ISBN is

978-1-58415-213-2 / 1584152133

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About the book:

Stephen Foster was a musical genius born at the wrong time, in the wrong place, and into the wrong family. The middle of the 19th Century was an era of development, of conquering the land and building canals and railroads. The men who were admired were the engineers and builders, the developers and inventors, not artists and composers.

Pittsburgh, Pennsylvania and Cincinnati, Ohio where Stephen grew up and spent his early years were rough river towns. Fortunes were made and lost transporting goods on the rivers. The Foster family was originally successful, but by the time Stephen was born on the 4th of July 1826, they were losing their land and their home.

The years of Stephen's childhood were spent in cheap boarding houses or living with relatives. Little attention was given to the quiet, dreamy boy who wanted only to wander with his flute down along the levee. There he listened to the music of the African Americans who worked on the riverboats.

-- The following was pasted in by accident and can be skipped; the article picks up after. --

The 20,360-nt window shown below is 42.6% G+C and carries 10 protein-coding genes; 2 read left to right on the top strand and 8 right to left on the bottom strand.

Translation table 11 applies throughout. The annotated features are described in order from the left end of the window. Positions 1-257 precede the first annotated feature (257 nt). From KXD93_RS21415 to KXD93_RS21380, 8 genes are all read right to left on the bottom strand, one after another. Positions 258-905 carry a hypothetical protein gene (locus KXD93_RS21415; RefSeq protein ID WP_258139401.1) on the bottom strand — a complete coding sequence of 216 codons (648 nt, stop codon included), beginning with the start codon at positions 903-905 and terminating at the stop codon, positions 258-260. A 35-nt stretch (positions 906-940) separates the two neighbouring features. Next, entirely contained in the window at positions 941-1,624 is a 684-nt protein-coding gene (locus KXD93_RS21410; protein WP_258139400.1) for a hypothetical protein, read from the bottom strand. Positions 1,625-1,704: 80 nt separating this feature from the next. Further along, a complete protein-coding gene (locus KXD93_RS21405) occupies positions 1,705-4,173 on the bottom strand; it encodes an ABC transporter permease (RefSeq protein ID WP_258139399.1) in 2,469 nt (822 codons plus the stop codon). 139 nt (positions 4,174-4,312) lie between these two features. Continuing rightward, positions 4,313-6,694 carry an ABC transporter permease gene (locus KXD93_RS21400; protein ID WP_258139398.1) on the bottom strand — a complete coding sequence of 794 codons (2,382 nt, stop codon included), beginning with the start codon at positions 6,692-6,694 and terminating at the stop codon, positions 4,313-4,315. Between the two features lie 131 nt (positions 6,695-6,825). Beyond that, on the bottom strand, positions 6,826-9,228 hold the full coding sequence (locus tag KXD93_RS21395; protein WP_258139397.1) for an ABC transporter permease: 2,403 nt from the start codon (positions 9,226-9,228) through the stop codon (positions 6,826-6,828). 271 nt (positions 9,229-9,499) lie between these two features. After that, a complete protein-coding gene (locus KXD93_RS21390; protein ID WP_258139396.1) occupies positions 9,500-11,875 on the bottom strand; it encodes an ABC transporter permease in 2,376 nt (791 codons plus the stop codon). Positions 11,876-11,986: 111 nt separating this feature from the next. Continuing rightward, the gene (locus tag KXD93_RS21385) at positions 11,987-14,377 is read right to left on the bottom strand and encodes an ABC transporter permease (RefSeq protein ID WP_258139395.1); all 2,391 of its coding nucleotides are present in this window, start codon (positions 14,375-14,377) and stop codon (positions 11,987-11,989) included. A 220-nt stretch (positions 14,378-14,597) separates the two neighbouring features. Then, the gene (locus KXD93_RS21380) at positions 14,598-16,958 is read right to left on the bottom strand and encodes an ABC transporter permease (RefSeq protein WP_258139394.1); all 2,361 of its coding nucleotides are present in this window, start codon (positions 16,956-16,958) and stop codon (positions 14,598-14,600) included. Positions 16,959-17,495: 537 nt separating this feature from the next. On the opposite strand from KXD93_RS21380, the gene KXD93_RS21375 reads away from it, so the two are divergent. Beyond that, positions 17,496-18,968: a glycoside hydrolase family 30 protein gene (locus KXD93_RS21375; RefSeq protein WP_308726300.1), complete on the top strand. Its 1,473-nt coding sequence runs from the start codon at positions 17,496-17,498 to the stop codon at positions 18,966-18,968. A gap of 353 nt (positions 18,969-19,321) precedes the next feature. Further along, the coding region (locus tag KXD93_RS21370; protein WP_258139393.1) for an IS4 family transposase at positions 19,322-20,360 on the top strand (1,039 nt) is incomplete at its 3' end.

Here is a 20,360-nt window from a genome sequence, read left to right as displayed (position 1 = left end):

Stephen's father considered his interest in music to be a bad habit. Stephen persisted in writing songsthe best-loved and most famous songs in America. But he wrote his songs before the days when copyright laws protected songwriters. If he had written his music today"Oh! Susanna," "My Old Kentucky Home," "Camptown Races," "Old Black Joe," "Way Down Upon the Swanee River" he would be a millionaire many times over. When Stephen Foster died in poverty in New York in 1864, he was not completely penniless. He had 38 cents in his pocket, one penny for each year he lived.

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